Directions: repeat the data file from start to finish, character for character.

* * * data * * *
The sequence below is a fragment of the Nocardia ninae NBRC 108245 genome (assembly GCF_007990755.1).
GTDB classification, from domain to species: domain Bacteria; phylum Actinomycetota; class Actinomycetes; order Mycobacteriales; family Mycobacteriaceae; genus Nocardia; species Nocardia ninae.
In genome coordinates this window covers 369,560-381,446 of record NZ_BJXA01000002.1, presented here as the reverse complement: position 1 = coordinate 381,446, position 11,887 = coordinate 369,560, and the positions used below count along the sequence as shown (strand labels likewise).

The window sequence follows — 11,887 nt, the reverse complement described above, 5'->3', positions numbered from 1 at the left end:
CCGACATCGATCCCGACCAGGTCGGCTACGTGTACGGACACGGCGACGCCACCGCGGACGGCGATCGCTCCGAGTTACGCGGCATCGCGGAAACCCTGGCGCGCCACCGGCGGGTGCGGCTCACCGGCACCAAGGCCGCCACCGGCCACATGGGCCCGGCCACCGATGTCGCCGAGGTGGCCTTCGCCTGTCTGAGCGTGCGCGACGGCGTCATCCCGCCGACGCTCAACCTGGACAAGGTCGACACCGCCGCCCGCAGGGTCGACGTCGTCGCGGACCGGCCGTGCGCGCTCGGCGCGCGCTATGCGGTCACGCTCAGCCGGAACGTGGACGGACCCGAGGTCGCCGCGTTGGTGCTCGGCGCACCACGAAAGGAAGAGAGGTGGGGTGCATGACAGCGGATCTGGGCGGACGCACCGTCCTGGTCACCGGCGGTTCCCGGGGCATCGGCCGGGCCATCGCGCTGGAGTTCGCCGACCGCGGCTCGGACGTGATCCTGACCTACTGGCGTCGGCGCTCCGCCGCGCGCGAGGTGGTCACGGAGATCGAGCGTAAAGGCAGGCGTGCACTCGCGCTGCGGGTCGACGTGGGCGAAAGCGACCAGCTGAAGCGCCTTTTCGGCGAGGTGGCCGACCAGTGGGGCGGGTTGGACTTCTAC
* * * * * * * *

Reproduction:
The sequence below is a fragment of the Nocardia ninae NBRC 108245 genome (assembly GCF_007990755.1).
GTDB classification, from domain to species: domain Bacteria; phylum Actinomycetota; class Actinomycetes; order Mycobacteriales; family Mycobacteriaceae; genus Nocardia; species Nocardia ninae.
In genome coordinates this window covers 369,560-381,446 of record NZ_BJXA01000002.1, presented here as the reverse complement: position 1 = coordinate 381,446, position 11,887 = coordinate 369,560, and the positions used below count along the sequence as shown (strand labels likewise).

The window sequence follows — 11,887 nt, the reverse complement described above, 5'->3', positions numbered from 1 at the left end:
CCGACATCGATCCCGACCAGGTCGGCTACGTGTACGGACACGGCGACGCCACCGCGGACGGCGATCGCTCCGAGTTACGCGGCATCGCGGAAACCCTGGCGCGCCACCGGCGGGTGCGGCTCACCGGCACCAAGGCCGCCACCGGCCACATGGGCCCGGCCACCGATGTCGCCGAGGTGGCCTTCGCCTGTCTGAGCGTGCGCGACGGCGTCATCCCGCCGACGCTCAACCTGGACAAGGTCGACACCGCCGCCCGCAGGGTCGACGTCGTCGCGGACCGGCCGTGCGCGCTCGGCGCGCGCTATGCGGTCACGCTCAGCCGGAACGTGGACGGACCCGAGGTCGCCGCGTTGGTGCTCGGCGCACCACGAAAGGAAGAGAGGTGGGGTGCATGACAGCGGATCTGGGCGGACGCACCGTCCTGGTCACCGGCGGTTCCCGGGGCATCGGCCGGGCCATCGCGCTGGAGTTCGCCGACCGCGGCTCGGACGTGATCCTGACCTACTGGCGTCGGCGCTCCGCCGCGCGCGAGGTGGTCACGGAGATCGAGCGTAAAGGCAGGCGTGCACTCGCGCTGCGGGTCGACGTGGGCGAAAGCGACCAGCTGAAGCGCCTTTTCGGCGAGGTGGCCGACCAGTGGGGCGGGTTGGACTTCTAC